Nokia killed Symbian. Many links to Symbian apps on this site have expired. Check out Android Underground.

Friday, 24 October 2008

Make your Symbian phone talk to your Linux computer

Linux Nokia Symbian S60
Nokia is extremely Windows minded. That makes sense, because the market share of both Nokia and Symbian (largest shareholder: Nokia) makes Nokia a sort of Microsoft of the smartphone business, which leaves users of other operating systems out in the cold. Sure, Nokia made a few programs to provide a bit of totally inadequate Mac support, but they've never programmed a single line of code to make your Symbian S60 phone talk to Linux. Sony Ericsson? LG? Motorola? They're as guilty as Nokia.

To make things worse for Linux users, PC Suite doesn't work under WINE.

There are ways to close the communication gap a little. Wammu is like a kind of bare bones PC Suite for Linux. Unfortunately most of its features don't work with new Symbian phones.
Wammu (front-end to Gammu)

KMobileTools and gnokii are older attempts at mimicking PC Suite functions. KMobileTools uses the Gammu engine (you're better off with Wammu), gnokii only works with old versions of Symbian, not with S60 3rd ed. or UIQ.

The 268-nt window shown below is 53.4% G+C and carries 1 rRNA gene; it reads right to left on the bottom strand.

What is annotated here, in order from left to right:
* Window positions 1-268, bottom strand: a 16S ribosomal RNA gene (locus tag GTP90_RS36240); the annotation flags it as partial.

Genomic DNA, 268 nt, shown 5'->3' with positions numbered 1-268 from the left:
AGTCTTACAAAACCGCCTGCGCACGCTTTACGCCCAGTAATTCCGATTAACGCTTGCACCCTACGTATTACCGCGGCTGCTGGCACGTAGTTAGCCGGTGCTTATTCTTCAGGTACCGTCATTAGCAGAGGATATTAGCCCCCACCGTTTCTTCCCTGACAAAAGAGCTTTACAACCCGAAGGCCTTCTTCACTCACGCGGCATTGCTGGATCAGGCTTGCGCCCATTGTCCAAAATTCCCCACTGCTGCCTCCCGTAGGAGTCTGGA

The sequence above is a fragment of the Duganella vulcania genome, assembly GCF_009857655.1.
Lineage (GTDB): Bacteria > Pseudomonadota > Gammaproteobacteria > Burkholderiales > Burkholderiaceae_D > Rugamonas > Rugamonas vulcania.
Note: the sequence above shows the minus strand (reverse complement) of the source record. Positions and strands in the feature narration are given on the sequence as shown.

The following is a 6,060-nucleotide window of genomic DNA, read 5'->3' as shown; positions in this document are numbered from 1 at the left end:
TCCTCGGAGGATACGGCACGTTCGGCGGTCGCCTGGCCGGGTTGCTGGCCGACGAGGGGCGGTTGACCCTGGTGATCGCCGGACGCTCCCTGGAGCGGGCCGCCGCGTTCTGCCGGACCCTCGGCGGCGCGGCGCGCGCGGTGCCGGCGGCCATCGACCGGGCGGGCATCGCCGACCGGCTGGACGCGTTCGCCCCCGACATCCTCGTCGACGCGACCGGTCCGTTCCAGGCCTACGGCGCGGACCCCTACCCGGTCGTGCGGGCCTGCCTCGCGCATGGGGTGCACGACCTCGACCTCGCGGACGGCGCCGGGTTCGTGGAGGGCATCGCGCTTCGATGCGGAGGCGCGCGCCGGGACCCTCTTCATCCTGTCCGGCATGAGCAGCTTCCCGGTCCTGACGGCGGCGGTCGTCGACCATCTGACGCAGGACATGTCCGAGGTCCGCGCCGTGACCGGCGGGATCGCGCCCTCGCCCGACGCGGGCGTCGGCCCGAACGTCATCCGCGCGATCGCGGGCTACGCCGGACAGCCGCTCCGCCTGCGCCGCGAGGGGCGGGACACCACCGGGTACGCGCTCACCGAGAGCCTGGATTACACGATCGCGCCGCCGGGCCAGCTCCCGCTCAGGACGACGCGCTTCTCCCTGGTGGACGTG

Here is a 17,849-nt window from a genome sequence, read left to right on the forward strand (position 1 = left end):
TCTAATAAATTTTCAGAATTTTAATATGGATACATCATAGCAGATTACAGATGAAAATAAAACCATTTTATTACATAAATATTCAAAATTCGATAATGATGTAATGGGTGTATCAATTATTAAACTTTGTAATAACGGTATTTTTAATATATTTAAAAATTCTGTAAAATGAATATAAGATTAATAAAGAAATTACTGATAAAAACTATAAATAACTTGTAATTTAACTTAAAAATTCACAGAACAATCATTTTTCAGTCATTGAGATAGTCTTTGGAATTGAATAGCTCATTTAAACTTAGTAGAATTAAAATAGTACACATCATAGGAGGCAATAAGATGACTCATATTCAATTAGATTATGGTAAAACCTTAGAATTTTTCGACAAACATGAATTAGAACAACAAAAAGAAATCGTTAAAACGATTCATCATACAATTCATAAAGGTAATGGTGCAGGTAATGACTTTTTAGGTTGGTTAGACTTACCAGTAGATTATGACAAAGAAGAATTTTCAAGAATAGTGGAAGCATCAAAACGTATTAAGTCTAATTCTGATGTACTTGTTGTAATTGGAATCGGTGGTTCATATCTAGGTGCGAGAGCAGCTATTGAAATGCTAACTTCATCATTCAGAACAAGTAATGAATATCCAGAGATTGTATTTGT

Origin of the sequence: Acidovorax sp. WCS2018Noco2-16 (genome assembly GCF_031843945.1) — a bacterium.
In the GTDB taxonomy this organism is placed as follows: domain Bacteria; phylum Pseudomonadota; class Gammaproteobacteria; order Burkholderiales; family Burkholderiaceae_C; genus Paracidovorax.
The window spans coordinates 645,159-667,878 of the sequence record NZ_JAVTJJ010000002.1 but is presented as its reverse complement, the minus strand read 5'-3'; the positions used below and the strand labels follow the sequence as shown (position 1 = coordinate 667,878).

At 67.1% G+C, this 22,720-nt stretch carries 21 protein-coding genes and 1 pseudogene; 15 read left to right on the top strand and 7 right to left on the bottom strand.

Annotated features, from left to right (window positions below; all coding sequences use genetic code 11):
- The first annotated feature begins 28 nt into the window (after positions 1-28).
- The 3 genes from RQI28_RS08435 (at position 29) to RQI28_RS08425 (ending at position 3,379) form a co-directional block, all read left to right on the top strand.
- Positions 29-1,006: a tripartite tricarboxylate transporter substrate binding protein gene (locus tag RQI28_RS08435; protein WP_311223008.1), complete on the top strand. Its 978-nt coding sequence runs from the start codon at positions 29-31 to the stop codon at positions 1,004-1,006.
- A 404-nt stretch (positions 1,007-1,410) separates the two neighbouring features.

Phone Manager may turn into a Linux PC Suite, but in its current state it can only send SMSs from your computer through your phone:
Phone Manager

Joomla! is a site with tricks to transfer files from your Nokia to your Linux computer and back, use your Nokia as a modem, and more. But prepare for lots of typing on the command line.

Smoking Linux has a tutorial that explains how to transfer files from your Linux computer to your phone memory. Lots of command line typing.

Windows users can synchronise their phone with Outlook. But who wants to use outlook anyway when you can sync your phone with Mozilla Thunderbird on your Linux box?
bluZync: synchronise your phone with Thunderbird over bluetooth
bluZync user forum (you may need this, because bluZync doesn't work just right out of the box and their FAQ is not ready yet) has a list of Linux programs for older Nokias.

There's no Linux version of Nokia Map Loader, but there's a Nokia Map Loader Alternative that works on Linux (and on any other operating system too!):
Nokia Map Loader Alternative

Updated on February 3, 2009.

Found some missing links? Did I forget something? Feel free to leave a comment or hit the contact link at the bottom of this page.


Anonymous said...

this post is useless - just a bunch of links to software homepages. Its like a google search with bad formatting.

Have you actually downloaded any of them and tried them out?

Anonymous said...

dude i agree
this topic is useless
i think nokia wont move and make software
we should blame linux developers
they should face this problem and resolve it without histate
we all love linux but we are not all programmers

Anonymous said...

It's hard for Linux programmers to do better than what they've done so far if Nokia keeps everything closed source and deliberately makes life hard for everyone who wants to code PC Suite alternatives. They're not exactly running to publish specs and source code for S60...